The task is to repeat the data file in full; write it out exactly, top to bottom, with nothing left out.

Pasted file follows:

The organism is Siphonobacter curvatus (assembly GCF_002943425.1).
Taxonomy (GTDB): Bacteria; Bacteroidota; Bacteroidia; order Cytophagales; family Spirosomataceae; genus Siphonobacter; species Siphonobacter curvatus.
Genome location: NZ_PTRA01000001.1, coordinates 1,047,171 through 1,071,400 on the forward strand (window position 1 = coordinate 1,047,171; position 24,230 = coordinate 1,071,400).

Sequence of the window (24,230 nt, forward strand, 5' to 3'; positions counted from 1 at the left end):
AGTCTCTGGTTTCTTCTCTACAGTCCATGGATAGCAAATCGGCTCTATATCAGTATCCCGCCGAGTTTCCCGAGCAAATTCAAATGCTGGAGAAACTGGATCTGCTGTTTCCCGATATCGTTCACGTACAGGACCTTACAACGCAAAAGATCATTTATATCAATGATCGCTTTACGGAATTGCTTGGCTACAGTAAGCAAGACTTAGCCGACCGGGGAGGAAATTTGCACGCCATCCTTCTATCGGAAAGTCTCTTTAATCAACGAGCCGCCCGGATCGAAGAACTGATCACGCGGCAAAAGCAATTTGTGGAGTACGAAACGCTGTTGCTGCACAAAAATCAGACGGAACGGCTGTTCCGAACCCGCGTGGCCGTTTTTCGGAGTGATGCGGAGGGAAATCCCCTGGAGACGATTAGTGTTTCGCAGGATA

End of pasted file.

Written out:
The organism is Siphonobacter curvatus (assembly GCF_002943425.1).
Taxonomy (GTDB): Bacteria; Bacteroidota; Bacteroidia; order Cytophagales; family Spirosomataceae; genus Siphonobacter; species Siphonobacter curvatus.
Genome location: NZ_PTRA01000001.1, coordinates 1,047,171 through 1,071,400 on the forward strand (window position 1 = coordinate 1,047,171; position 24,230 = coordinate 1,071,400).

Sequence of the window (24,230 nt, forward strand, 5' to 3'; positions counted from 1 at the left end):
AGTCTCTGGTTTCTTCTCTACAGTCCATGGATAGCAAATCGGCTCTATATCAGTATCCCGCCGAGTTTCCCGAGCAAATTCAAATGCTGGAGAAACTGGATCTGCTGTTTCCCGATATCGTTCACGTACAGGACCTTACAACGCAAAAGATCATTTATATCAATGATCGCTTTACGGAATTGCTTGGCTACAGTAAGCAAGACTTAGCCGACCGGGGAGGAAATTTGCACGCCATCCTTCTATCGGAAAGTCTCTTTAATCAACGAGCCGCCCGGATCGAAGAACTGATCACGCGGCAAAAGCAATTTGTGGAGTACGAAACGCTGTTGCTGCACAAAAATCAGACGGAACGGCTGTTCCGAACCCGCGTGGCCGTTTTTCGGAGTGATGCGGAGGGAAATCCCCTGGAGACGATTAGTGTTTCGCAGGATA